‘Children want to read Fairy Tales. Adults want to read Superheroes’ – Superheroes Decoded,

I hope you enjoyed last weeks review from Man on the Silver Mountain! He’ll be back many times in the future, so look out for more posts from him!
In other news, I spent my time researching and came across Superheroes Decoded. It talks about the story of America and the history in conjuction with the Superhero story. From the 1930s to the blockbuster films of today, it details how they evolved to become a modern mythology – Superman equating to Hercules. The documentary includes film clips, vintage comic artwork and interviews with creators, experts and fans – including new creators such as Patty Jenkins, the director of 2017’s Wonder Woman, as well as George RR Martin or Neil Degrasse Tyson the scientist. They also have Stan Lee on, which is amazing because he literally wrote half of the Supers we know today!

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Even the Supers couldn’t get enough! – Superheroes Decoded, History, 2017

This documentary is amazing. It goes into some of the immense detail of each superhero, linking them to the history of the time.
Our first superhero, Superman, became a run away hit for Action Comics (later DC). He’s first seen throwing a car over a cliff. He was the first superhero to have a television and radio show, his own merchandise – his popularity was through the roof. His origin story is a modern legend – everyone knows that Jor El sends his son to Earth to save his life.
Our next big superhero was Batman, a complete opposite from Superman. Not a symbol of hope but almost a symbol of darkness. “Bring me something like superman but not Superman” – Batman is a superhero with a dark side.
Our next big supers were during the 1940s, which were our favourite captain, Captain America. The attack on Pearl Harbour threw Cap into the forefront of World War II comics. He is created as a super soldier, but his super power existed way before the serum was injected into him. Wonder Woman was created in 1941, empowering women to fight against Nazis and enemy spies at home.
This episode was a real indepth look into how our supers were formed, and it was an amazing watch. I found out things I never thought I would have known!

 

Episode one talks about our love of Legends, the Superheroes that have stayed with us forever. Episode two however talks about those breaking the mould. Not every hero wears a cape! This story is about the outsiders that were made to redefine what it means to be a superhero – think Defenders, Guardians of the Galaxy etc.

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1950’s comic history, here we come! – Superheroes Decoded, History, 2017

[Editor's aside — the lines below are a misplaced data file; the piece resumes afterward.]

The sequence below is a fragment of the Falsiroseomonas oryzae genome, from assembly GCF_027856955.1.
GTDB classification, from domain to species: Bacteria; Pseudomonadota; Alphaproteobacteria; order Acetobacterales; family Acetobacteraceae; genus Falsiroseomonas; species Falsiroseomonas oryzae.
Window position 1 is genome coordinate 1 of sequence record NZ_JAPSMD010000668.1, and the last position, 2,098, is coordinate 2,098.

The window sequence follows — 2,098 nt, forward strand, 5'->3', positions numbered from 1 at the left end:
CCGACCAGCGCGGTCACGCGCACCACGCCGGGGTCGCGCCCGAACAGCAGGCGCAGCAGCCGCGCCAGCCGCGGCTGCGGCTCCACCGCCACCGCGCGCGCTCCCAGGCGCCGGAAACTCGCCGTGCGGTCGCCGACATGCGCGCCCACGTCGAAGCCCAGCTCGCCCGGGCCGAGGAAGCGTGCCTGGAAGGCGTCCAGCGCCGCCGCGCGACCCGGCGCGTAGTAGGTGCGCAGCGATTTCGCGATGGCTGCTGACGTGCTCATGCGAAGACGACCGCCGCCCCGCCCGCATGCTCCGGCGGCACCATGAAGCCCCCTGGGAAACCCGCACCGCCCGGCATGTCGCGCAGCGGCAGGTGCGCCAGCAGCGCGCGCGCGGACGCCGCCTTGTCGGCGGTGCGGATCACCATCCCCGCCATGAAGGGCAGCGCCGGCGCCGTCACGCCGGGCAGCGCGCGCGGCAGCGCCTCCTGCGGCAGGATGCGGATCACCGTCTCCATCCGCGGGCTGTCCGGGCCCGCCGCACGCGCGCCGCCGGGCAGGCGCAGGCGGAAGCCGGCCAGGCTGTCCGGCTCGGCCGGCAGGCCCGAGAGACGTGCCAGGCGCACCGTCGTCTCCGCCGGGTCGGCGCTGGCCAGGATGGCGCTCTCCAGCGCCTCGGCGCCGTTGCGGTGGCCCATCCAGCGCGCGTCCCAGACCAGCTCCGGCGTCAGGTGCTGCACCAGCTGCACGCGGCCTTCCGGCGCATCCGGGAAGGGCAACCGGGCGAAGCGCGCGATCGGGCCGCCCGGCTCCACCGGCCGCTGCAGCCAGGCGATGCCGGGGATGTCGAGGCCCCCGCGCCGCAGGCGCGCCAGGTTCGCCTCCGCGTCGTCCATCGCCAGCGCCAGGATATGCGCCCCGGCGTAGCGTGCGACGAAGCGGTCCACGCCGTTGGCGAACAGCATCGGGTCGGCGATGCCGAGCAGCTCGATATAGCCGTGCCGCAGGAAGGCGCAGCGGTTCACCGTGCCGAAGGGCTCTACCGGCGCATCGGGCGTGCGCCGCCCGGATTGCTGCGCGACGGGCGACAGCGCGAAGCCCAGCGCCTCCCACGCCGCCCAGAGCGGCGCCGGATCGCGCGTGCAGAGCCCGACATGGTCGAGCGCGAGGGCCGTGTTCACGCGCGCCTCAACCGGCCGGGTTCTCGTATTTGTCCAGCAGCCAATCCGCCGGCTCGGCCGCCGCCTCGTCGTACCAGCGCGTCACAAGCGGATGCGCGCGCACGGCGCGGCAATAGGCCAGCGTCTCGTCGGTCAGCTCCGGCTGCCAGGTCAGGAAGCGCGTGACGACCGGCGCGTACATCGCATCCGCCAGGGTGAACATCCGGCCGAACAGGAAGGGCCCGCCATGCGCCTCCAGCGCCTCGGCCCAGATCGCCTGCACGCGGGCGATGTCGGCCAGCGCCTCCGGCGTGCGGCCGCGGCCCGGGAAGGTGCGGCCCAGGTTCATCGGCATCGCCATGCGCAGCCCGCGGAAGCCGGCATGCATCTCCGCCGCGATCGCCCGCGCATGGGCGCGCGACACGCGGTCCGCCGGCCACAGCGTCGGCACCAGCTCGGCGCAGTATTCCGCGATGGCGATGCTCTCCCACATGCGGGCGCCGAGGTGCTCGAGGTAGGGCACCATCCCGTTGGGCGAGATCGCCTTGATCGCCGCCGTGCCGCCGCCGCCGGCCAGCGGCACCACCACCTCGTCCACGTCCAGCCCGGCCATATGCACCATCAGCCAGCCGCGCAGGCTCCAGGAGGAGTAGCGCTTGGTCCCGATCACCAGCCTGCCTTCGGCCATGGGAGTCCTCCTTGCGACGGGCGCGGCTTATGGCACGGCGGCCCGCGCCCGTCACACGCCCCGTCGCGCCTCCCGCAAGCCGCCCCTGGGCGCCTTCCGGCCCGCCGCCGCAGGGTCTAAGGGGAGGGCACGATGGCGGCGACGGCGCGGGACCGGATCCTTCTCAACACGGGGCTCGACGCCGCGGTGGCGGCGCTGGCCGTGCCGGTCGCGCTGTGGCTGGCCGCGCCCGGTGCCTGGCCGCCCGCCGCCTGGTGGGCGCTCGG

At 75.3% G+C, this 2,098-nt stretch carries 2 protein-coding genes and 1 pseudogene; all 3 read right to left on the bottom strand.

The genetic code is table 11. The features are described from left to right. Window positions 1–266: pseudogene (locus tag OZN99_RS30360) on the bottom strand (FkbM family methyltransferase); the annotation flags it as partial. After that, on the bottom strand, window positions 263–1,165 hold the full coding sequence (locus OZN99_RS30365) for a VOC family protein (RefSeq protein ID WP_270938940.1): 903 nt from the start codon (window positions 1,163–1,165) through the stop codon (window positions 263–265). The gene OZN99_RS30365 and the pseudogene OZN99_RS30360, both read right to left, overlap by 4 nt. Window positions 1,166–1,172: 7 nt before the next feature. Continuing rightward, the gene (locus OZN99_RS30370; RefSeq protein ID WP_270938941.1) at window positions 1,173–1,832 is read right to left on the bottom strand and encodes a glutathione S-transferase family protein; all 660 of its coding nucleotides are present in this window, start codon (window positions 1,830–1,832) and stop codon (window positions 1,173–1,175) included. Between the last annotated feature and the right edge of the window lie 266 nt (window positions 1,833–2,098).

For instance, the X-Men are one of our rebels. The foundation of the Xmen; “We’re different but the same as everybody else.” The Sentinels were supposed to be bigots – the X-Men theme of fighting prejudice was an allegory about society, about how blacks fought back against whites. There are two factions in the X-Men; Charles Xavier who believes that they can all get on and Magneto who believes that X-Men are better than humans. This story is the story of the relationship between Martin Luther King and Malcolm X – King wanted an integrated society whereas Malcolm X wanted to keep fighting against society. Storm became the first female and black leader of a team, made to subvert the idea that only white men could be leaders. Jean Grey, no longer the token female, was changed into the super powered woman she was today – the woman we know as Phoenix. She has to be one of my favourite characters, her struggle for power, a woman that eats stars, versus her strive to do good.  The heroes and antiheroes of the X-Men really helped bring everyone together!
This brings us to The Falcon – Stan Lee wrote this to change the stereotypical idea about blacks and whites. He was significant, he was there to show that blacks and whites can and should work together. According to the documentary, he was made just after the Civil Rights act, the bringing together of people.
And what about Luke Cage? The man with the most amazing fashion sense and the best catch phrase “Sweet Christmas!” Cage’s origin is a man treated unfairly, going to jail for something he never did.

If there’s one thing I recommend you do, it’s watch Superheroes Decoded because if I explained EVERY SINGLE THING I wouldn’t have enough time to write everything! Catch it online or repeated on the History channel!

Catch the scene about the sexualisation of women in the ’90s below!

 

Did you see Superheroes Decoded? What was your thoughts – love the history or don’t really care? What was your favourite fact? Leave a comment below!

[Header Image: Superheroes Decoded, History, 2017]

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